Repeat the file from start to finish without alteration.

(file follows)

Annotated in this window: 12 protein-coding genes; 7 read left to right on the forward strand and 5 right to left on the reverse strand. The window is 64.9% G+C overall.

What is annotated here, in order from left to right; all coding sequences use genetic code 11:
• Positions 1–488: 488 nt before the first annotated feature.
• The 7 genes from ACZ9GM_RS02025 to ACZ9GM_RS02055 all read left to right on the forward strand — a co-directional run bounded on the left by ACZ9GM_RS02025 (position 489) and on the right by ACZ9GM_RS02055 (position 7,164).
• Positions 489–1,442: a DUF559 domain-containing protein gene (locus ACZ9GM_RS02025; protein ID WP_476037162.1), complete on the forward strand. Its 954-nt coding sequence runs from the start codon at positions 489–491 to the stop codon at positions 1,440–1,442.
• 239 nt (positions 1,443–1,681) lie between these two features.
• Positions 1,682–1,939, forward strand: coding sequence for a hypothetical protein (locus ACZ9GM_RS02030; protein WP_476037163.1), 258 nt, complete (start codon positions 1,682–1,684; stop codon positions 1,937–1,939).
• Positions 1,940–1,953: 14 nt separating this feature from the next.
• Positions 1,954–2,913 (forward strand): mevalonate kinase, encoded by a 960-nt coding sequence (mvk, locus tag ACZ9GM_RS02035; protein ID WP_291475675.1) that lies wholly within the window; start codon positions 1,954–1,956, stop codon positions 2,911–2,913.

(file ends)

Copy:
Annotated in this window: 12 protein-coding genes; 7 read left to right on the forward strand and 5 right to left on the reverse strand. The window is 64.9% G+C overall.

What is annotated here, in order from left to right; all coding sequences use genetic code 11:
• Positions 1–488: 488 nt before the first annotated feature.
• The 7 genes from ACZ9GM_RS02025 to ACZ9GM_RS02055 all read left to right on the forward strand — a co-directional run bounded on the left by ACZ9GM_RS02025 (position 489) and on the right by ACZ9GM_RS02055 (position 7,164).
• Positions 489–1,442: a DUF559 domain-containing protein gene (locus ACZ9GM_RS02025; protein ID WP_476037162.1), complete on the forward strand. Its 954-nt coding sequence runs from the start codon at positions 489–491 to the stop codon at positions 1,440–1,442.
• 239 nt (positions 1,443–1,681) lie between these two features.
• Positions 1,682–1,939, forward strand: coding sequence for a hypothetical protein (locus ACZ9GM_RS02030; protein WP_476037163.1), 258 nt, complete (start codon positions 1,682–1,684; stop codon positions 1,937–1,939).
• Positions 1,940–1,953: 14 nt separating this feature from the next.
• Positions 1,954–2,913 (forward strand): mevalonate kinase, encoded by a 960-nt coding sequence (mvk, locus tag ACZ9GM_RS02035; protein ID WP_291475675.1) that lies wholly within the window; start codon positions 1,954–1,956, stop codon positions 2,911–2,913.